The role of air purifier to combat air pollution

by | Feb 3, 2016 | Health & Fitness

Air pollution is the introduction of chemicals, particulate matters or biological materials in air, for a sufficient time that causes harm or discomfort to humans or other living organisms or damages the natural environment. Clean air is considered as a basic requirement of human because it determines the health of the lungs as well as other organs. In order to extract 420 litres of oxygen that is crucial for human survival and function, a total of 10,000 litres of air enters the lungs every day. However, air pollution is continuously rising and responsible for significant threat to health worldwide. According to the World Health organization (WHO) report, around 7 million people died in 2012 as a result of air pollution exposure confirming that air pollution is now the world’s largest single environmental health risk.

There are different types of air pollutants, which affect the living organism as well as climate in different ways, depending on their specific properties and ultimately effect the living organisms. Air pollutants mainly consists of gas and particle contaminants that are present in the atmosphere. Gaseous pollutants includeSO2, NOx, ozone, carbon monoxide (CO), volatile organic compounds (VOCs), certain toxic air pollutants, and some gaseous forms of metals whereas particle pollution (PM2.5 and PM10) includes a mixture of compounds.

Various scientific studies have associated with air pollution to a number of health problems, which include: (1) diminished lung function; (2) precipitation of respiratory symptoms such as difficulty breathing and coughing; (3) worsening of respiratory and cardiovascular disease; (4) increased susceptibility to respiratory infections; (5) adverse effect on nervous system, including the brain, such as Intelligence quotient (IQ) loss and impacts on learning, memory, and behaviour; (6) cancer; and (7) premature death.

While air quality regulations can reduce air pollution at a societal level, but individuals can also play important role to improve the air quality especially in their house. With a better understanding of indoor pollutants (e.g., dust mites, household pets, cockroaches, mould, environmental tobacco smoke, wood smoke, volatile organic compounds), a new and effective measures i.e. air filters have evolved. Indoor air filtration can also be provided by whole house filtration via the home’s heating, ventilation, or air conditioning system, by portable room air cleaners.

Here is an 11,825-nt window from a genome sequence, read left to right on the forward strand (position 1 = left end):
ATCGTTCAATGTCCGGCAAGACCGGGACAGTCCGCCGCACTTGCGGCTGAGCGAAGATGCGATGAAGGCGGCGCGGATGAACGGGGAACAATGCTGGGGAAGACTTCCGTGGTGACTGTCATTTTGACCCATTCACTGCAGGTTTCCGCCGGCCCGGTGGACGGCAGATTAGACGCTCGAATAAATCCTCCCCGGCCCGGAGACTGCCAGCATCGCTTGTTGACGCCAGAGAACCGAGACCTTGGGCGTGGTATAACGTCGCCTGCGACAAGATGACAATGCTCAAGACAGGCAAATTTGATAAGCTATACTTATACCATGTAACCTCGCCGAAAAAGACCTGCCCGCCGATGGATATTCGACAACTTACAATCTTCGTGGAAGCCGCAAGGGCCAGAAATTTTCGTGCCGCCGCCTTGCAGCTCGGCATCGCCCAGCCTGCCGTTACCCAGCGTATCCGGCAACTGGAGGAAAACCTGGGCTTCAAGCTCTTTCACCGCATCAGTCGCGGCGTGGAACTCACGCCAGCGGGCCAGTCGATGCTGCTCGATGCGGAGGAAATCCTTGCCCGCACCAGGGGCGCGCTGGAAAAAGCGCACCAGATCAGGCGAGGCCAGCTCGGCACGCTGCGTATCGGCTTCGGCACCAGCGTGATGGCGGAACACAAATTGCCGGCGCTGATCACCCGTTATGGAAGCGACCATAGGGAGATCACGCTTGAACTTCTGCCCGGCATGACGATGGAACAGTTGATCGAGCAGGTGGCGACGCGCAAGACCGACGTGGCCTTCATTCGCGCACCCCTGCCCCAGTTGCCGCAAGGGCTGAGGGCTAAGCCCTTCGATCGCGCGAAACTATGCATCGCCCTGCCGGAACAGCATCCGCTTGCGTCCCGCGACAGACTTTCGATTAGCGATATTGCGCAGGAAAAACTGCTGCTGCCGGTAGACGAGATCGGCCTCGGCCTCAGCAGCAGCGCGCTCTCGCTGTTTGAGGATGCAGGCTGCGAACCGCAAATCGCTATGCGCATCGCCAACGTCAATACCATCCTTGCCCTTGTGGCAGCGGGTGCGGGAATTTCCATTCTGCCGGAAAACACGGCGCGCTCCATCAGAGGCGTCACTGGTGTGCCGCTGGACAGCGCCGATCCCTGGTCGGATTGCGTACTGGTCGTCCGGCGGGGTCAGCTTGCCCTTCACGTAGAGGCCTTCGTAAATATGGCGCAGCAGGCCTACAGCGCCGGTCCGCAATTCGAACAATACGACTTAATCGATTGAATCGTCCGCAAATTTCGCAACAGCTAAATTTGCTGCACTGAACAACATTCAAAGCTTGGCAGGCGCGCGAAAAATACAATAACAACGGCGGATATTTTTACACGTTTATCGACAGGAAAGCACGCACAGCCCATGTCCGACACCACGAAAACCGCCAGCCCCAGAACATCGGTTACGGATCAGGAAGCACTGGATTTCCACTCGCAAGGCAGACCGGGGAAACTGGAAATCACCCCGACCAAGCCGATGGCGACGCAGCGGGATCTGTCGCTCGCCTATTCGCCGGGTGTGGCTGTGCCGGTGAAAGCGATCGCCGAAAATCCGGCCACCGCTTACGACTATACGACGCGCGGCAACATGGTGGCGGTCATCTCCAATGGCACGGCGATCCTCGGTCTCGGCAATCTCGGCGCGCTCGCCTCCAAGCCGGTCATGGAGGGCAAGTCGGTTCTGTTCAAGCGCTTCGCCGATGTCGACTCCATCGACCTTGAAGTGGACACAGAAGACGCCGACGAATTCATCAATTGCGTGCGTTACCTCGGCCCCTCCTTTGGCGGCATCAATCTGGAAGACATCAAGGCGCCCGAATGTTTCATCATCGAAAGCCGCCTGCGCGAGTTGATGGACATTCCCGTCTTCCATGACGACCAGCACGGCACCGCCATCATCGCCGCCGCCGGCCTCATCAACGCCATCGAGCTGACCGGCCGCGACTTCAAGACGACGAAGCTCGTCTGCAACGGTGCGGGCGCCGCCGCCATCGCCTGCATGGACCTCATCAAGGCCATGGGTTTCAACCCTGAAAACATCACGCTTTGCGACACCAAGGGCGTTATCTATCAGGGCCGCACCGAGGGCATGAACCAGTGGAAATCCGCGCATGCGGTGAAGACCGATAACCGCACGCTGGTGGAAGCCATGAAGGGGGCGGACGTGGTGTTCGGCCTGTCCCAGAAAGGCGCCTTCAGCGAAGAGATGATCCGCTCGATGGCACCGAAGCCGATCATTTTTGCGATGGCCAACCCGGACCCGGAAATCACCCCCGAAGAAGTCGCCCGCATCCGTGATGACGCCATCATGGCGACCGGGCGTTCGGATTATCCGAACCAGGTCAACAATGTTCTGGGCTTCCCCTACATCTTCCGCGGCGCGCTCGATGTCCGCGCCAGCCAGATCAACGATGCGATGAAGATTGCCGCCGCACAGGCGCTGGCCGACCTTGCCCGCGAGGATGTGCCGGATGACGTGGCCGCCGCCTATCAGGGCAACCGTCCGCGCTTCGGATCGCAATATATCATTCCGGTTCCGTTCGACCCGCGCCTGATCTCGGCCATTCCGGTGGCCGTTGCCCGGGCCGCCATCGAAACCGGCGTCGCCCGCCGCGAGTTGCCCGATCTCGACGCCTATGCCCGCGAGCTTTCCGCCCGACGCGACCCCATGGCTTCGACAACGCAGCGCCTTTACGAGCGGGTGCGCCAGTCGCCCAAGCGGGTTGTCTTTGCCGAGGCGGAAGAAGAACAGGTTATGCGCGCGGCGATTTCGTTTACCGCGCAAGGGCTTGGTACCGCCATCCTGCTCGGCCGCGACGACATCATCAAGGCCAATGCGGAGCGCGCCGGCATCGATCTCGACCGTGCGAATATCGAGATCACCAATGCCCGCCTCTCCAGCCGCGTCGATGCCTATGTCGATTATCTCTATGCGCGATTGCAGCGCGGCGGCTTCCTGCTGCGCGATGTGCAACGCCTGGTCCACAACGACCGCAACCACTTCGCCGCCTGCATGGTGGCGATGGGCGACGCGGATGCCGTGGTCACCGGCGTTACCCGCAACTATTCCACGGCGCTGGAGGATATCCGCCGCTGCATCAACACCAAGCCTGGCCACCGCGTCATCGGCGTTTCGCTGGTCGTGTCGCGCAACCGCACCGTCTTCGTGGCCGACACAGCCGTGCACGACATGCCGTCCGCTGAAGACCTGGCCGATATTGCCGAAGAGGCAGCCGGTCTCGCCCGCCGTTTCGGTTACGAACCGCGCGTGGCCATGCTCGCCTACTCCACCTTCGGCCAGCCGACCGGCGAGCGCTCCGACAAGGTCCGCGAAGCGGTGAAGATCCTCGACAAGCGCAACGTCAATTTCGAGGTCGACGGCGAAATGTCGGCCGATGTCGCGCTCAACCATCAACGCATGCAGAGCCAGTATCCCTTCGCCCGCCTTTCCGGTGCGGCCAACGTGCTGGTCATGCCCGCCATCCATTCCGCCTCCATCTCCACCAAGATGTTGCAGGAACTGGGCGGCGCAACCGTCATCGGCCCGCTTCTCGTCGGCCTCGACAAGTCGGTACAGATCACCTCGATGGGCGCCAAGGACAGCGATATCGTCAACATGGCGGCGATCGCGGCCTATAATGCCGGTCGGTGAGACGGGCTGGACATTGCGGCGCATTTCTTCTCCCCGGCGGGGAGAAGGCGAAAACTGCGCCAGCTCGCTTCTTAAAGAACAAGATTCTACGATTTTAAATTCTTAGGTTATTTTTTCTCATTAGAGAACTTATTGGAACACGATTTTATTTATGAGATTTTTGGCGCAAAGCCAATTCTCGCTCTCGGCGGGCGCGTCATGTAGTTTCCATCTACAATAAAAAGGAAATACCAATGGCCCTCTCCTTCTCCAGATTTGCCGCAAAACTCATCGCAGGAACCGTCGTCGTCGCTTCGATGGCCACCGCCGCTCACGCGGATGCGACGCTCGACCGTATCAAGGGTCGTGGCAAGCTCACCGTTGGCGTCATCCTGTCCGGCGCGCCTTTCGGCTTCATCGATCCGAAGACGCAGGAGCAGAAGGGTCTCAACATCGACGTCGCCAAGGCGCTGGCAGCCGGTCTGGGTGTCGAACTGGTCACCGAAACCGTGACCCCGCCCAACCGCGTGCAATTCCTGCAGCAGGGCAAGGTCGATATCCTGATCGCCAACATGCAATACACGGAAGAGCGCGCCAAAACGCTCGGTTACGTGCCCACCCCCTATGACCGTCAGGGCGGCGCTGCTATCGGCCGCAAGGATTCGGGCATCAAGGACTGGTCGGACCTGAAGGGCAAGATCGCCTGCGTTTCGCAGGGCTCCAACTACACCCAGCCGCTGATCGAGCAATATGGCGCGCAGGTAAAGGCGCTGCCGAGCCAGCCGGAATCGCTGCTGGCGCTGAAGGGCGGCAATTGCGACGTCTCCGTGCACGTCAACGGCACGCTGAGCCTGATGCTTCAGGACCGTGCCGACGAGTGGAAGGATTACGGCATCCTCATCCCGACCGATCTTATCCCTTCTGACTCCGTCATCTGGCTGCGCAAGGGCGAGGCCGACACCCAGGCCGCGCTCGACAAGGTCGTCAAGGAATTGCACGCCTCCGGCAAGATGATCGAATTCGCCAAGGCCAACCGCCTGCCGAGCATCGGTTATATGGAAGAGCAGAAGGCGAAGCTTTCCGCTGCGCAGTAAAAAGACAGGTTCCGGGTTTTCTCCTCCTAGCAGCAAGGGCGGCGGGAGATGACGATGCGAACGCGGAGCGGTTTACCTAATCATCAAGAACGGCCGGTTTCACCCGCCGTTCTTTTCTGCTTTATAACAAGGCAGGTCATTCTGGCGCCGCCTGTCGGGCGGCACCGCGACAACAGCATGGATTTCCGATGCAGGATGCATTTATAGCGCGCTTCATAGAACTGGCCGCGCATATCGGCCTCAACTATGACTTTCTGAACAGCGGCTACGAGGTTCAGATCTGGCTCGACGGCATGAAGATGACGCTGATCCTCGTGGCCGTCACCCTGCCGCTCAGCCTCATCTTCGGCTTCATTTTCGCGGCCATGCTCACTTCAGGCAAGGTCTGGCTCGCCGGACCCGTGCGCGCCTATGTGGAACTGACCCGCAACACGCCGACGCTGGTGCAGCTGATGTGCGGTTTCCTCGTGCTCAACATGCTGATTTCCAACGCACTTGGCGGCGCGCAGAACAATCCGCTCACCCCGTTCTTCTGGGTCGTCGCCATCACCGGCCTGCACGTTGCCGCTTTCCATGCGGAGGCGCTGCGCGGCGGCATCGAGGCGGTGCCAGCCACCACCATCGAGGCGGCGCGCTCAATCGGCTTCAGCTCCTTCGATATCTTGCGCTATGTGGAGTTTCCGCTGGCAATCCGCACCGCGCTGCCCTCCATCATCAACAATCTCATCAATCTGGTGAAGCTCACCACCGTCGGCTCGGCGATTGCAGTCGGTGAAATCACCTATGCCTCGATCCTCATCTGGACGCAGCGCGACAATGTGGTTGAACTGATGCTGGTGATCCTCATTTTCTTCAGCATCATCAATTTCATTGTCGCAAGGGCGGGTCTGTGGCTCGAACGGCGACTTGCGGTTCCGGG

Currently available air purifiers usually have a multilayer filter system composed of a pre‑filter, a carbon filter, an antibacterial filter, and a HEPA (High-efficiency particulate arrestance) filter. The HEPA filters, which were traditionally used in hospitals, has indeed been a significant inclusion to home air purifiers. A HEPA filter uses mechanical filtration to remove airborne particles. A HEPA filter is standardized at a minimum 99.97% efficiency rating for removing particles greater than or equal to 0.3μm (1/83,000 of an inch) in diameter. This means that for every 10,000 particles that are 0.3μm in diameter, 3 will pass through the filter, and the rest will be trapped by the filter.

Although air pollution remains a worldwide epidemic and need multi-tiered prevention strategy, use of air filter which efficiently remove particulate matter, may result in significant health benefits to patients of asthma and cardiovascular disease. Besides, children, the elderly, and women will also be benefited, if indoor air quality is good because they spend more time in the home environment.